Somali rebel group al-Shabab says it has seized an armed drone after it crashed in Somalia’s southern Gedo region.
The unmarked drone, which the group said was armed with six missiles, came down in the hilly Buuraaha Sanda’ar region, about 60km northwest of the town of Baardheere on Sunday evening, in an area controlled by the al-Qaeda-linked armed group.
The drone wreckage and the six missiles were retrieved by the rebel group, an al-Shabab commander told Al Jazeera on Monday.
“It crashed away from civilian areas. Our fighters took it away and we have safely removed the missiles from the drone,” Sheikh Abdirahman Abu Mohamed, the group’s Gedo governor, told Al Jazeera.
A Gedo government official and a Kenyan security source stationed in the town of Baardheere both confirmed the crash to Al Jazeera.
It is not clear what brought down the drone and no country has claimed it.
Justin Bronk, a research analyst in military sciences at the Royal United Services Institute, told Al Jazeera that if al-Shabab indeed had the drone and missile in their possession, they could potentially put it on the market.
“Because the missiles these drones carry are laser-guided, it is quite difficult to see how they could use or fire them accurately,” Bronk said.
“The greater danger is if Al-Shabab has six live hellfire missiles, they could potentially make money by selling those to foreign powers like China or Iran. There is sensitive technology in these missiles, even though they have been around for a long time,” Bronk added.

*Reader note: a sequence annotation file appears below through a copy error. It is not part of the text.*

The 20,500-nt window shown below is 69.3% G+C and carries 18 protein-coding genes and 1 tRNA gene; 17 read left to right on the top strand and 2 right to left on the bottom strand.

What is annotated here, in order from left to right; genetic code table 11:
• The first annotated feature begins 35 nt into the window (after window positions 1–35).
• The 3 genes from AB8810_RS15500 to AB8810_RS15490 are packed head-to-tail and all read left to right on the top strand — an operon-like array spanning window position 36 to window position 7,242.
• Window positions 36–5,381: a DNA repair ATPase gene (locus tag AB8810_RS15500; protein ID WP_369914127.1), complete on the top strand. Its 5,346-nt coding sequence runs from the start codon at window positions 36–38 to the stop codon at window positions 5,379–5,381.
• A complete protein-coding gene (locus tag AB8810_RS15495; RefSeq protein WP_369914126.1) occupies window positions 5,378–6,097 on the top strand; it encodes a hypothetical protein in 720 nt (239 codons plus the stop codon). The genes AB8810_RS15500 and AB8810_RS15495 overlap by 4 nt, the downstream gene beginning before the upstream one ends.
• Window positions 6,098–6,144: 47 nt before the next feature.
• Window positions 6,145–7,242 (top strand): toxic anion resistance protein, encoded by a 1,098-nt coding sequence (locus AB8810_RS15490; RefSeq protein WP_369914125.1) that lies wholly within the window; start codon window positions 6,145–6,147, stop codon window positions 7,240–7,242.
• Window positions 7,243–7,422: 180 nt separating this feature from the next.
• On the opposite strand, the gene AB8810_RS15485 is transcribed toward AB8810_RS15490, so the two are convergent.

In 2013 a suspected US surveillance drone crashed near the town of Bulo Mareer in the Lower Shabelle region of the country. The group released photos purported to be of the surveillance drone.
Previously drone strikes have targeted senior members of the group, which is fighting to topple Somalia’s internationally recognised government.
In July last year the town of Baardheere, which was then under the rebels’ control, was targeted by a dawn drone strike, which killed two senior commanders, according to government officials.
The US Defense Department said in March that a drone strike in southern Somalia killed Adnaan Garar, who is suspected of being one of the masterminds behind the Nairobi mall siege which killed at least 67 people.
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